By Chris Gray
By Corey Deiterman
By Jef With One F
By Chris Gray
By Rocks Off
By Rocks Off
The Atlantic reissues have the advantage of a built-in audience as many of the great jazz records Dorn and others produced for Atlantic have been out of print for decades. Jazz collectors and neophytes alike have been forced to raid used record stores to find historically important works by Kirk, Harris, Lateef and Les McCann, and for that matter, great artists on several other jazz labels. Additionally, many of them have never been issued on CD, as they were omitted during the CD conversion of the late eighties/early nineties.
"A lot of the people whose records I put out," Dorn adds, "it really has nothing to do with selling. You don't put a Clyde McPhatter record out because you want to build a new deck on your house. You put a Clyde McPhatter record out because you dig the shit out of him. All these guys, Rahsaan, Yusef, Fathead, Eddie Harris; they're going to be talking about [them] in colleges a hundred years from now, but you can't give them away right now. It's going to be a long time before this music is put in its proper perspective. This is American Classical music."
Not only is Dorn infatuated with the importance of the music, but also with the sound. The remastering process 32 Jazz uses avoids the sterile '90s digital sound. "We have a way that we remaster so that it's got that round, warm, big vinyl sound with the dust blown off. I do all my remastering because I hate it when someone gets a record you made and masters it however he wants. These records were made to sound a certain way. When they remaster it wrong, it's like when you colorize black-and-white film. Sometimes when you clean stuff up too much, you clean the music out. I heard a Max Roach/Clifford Brown CD that they cleaned up so much they took the life out of it. We ain't going to do it like that."
Though artistic concerns are paramount, the 32 Jazz operation also has some marketing savvy behind it. Jazz for a Rainy Afternoon, for instance, is a compilation of ballads produced and marketed in conjunction with ELLE magazine. To date it is the label's most successful effort, currently sitting in the Top Five on Billboard's Jazz Chart. Based on its success, future projects with ELLE are imminent, and there are plans to make compilations for retailers such as Victoria's Secret. The label is also very package and price sensitive. All reissues include the original art, liner notes, session information, photos and additional notes written by Dorn. The CD cases for single units are usually of higher grade than normal bend-it-you-break-it plastic, and the pricing is below average: Single CDs start at $8.98, and two-CD sets start at $16.98.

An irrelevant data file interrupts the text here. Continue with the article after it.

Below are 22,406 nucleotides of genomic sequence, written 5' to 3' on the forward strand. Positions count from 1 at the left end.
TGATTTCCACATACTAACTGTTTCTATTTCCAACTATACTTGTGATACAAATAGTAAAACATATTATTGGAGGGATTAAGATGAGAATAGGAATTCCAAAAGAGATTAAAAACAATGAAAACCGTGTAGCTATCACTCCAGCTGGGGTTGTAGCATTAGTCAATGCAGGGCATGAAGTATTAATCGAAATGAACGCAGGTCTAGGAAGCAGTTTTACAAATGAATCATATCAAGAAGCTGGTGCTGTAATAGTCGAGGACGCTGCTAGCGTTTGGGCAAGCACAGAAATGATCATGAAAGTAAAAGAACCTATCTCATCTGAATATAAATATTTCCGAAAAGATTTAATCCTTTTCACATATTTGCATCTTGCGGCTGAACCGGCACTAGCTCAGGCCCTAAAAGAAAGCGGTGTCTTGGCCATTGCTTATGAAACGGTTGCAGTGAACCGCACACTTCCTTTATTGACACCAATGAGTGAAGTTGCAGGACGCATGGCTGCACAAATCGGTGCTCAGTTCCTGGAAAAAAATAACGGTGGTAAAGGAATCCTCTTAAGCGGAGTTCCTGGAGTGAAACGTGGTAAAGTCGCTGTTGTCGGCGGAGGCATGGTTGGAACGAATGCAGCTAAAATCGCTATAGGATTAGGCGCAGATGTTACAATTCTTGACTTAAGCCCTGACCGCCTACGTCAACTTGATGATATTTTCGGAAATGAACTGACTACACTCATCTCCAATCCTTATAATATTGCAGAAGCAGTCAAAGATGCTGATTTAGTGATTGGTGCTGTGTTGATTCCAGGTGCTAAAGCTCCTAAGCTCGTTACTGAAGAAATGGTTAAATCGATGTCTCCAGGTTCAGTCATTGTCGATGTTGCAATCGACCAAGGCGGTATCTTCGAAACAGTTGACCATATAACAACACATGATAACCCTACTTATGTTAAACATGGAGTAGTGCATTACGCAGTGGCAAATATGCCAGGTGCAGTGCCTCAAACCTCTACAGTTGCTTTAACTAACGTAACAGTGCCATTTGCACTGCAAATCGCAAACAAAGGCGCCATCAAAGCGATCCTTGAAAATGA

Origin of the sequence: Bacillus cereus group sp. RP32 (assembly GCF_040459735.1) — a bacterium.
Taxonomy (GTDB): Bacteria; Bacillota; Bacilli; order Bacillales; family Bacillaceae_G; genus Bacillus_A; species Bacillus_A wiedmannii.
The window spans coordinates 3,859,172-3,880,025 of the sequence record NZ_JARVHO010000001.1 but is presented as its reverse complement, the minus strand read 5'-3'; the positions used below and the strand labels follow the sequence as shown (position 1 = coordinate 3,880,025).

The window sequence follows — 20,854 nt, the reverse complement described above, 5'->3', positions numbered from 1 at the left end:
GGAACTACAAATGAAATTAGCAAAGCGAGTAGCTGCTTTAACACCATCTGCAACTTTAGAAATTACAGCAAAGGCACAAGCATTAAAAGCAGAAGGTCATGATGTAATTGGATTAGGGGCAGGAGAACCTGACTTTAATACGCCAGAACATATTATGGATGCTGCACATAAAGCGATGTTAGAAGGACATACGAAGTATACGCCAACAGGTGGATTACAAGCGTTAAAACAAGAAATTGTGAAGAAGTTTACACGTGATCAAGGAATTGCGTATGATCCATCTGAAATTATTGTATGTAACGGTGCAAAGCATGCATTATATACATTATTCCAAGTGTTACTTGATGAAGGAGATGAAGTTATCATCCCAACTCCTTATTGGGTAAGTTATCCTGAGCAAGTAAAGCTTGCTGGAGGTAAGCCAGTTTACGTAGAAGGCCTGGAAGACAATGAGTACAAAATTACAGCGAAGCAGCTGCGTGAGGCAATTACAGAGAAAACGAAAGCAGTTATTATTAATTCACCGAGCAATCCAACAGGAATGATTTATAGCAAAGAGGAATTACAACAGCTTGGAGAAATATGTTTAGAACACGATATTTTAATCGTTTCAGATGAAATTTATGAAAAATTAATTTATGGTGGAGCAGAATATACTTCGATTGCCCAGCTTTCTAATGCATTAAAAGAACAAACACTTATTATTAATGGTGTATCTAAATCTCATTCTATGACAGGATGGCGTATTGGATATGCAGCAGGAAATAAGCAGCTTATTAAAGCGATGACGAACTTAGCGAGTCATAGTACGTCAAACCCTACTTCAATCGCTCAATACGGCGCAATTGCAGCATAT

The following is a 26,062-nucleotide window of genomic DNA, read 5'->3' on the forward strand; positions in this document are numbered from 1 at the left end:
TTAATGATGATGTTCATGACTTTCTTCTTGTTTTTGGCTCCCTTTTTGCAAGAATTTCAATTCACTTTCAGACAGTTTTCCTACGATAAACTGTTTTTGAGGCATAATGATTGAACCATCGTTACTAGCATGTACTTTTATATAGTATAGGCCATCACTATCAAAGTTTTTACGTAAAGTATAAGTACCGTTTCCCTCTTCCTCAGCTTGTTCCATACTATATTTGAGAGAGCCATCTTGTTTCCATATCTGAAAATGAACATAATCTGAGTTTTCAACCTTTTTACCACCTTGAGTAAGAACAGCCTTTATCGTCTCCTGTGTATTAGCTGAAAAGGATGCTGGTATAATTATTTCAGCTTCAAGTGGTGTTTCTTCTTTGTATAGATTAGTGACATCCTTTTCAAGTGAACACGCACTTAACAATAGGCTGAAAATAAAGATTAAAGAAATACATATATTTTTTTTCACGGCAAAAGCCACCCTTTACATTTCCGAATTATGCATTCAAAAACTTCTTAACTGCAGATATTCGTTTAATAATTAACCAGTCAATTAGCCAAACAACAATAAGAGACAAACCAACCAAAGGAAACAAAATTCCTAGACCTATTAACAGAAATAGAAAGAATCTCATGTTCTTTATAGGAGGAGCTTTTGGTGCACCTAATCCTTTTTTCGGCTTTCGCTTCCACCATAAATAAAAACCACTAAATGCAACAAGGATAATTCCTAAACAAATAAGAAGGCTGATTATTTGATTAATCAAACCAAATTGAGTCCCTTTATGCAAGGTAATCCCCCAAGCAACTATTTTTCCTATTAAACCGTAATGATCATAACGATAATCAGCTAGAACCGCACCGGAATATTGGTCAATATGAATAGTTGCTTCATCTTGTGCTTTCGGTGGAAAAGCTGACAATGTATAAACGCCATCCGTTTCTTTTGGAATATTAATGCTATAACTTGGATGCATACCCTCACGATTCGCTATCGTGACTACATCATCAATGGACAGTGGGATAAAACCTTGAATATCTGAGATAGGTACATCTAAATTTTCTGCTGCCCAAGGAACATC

Dorn plans to maintain 32's aggressive release schedule -- in less than three years, 32 has released more than 100 albums. The label has several interesting projects outside jazz coming up, including Judy Garland and Tom Jones sets that will include music from their television shows, and Dorn is raving about the newly released Clyde McPhatter set, co-produced by Aaron Neville. Non-jazz projects will continue to be a part of 32's plate in the future, but jazz reissues will remain the label's focus and thus, its bread and butter. With that game plan in mind, what is the prognosis for 32's long-term success?
Dorn, at least, is optimistic: "If I did one thing right, I think I hooked up with stuff that's forever.